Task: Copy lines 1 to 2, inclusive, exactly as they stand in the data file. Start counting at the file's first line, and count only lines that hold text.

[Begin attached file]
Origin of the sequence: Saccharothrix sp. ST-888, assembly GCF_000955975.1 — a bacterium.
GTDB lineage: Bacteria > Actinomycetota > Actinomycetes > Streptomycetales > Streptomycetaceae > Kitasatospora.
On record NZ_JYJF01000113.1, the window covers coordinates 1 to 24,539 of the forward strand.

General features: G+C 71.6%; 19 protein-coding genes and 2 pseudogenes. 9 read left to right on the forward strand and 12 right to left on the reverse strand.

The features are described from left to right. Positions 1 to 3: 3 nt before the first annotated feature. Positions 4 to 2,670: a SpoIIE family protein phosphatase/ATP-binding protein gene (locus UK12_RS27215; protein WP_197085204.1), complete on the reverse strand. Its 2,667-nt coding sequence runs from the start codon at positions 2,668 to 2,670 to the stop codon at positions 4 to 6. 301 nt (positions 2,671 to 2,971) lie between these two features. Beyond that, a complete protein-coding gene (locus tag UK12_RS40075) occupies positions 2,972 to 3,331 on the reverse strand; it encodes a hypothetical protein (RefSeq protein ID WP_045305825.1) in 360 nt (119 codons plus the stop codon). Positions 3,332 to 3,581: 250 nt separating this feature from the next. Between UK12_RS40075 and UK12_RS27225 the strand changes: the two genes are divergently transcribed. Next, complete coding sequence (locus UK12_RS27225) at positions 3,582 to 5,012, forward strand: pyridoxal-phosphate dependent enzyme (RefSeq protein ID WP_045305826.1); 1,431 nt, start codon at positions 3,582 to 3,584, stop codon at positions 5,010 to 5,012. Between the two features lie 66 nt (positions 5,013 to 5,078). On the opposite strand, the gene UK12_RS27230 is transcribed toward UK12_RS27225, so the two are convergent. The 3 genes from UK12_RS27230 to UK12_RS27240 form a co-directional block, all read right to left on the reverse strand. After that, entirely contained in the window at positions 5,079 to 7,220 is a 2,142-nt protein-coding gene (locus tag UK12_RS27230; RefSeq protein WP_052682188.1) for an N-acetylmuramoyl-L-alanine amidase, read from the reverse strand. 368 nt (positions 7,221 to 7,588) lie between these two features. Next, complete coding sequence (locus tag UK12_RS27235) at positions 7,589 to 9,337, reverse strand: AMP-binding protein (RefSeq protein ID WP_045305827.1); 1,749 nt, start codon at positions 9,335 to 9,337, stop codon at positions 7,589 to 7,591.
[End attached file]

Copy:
Origin of the sequence: Saccharothrix sp. ST-888, assembly GCF_000955975.1 — a bacterium.
GTDB lineage: Bacteria > Actinomycetota > Actinomycetes > Streptomycetales > Streptomycetaceae > Kitasatospora.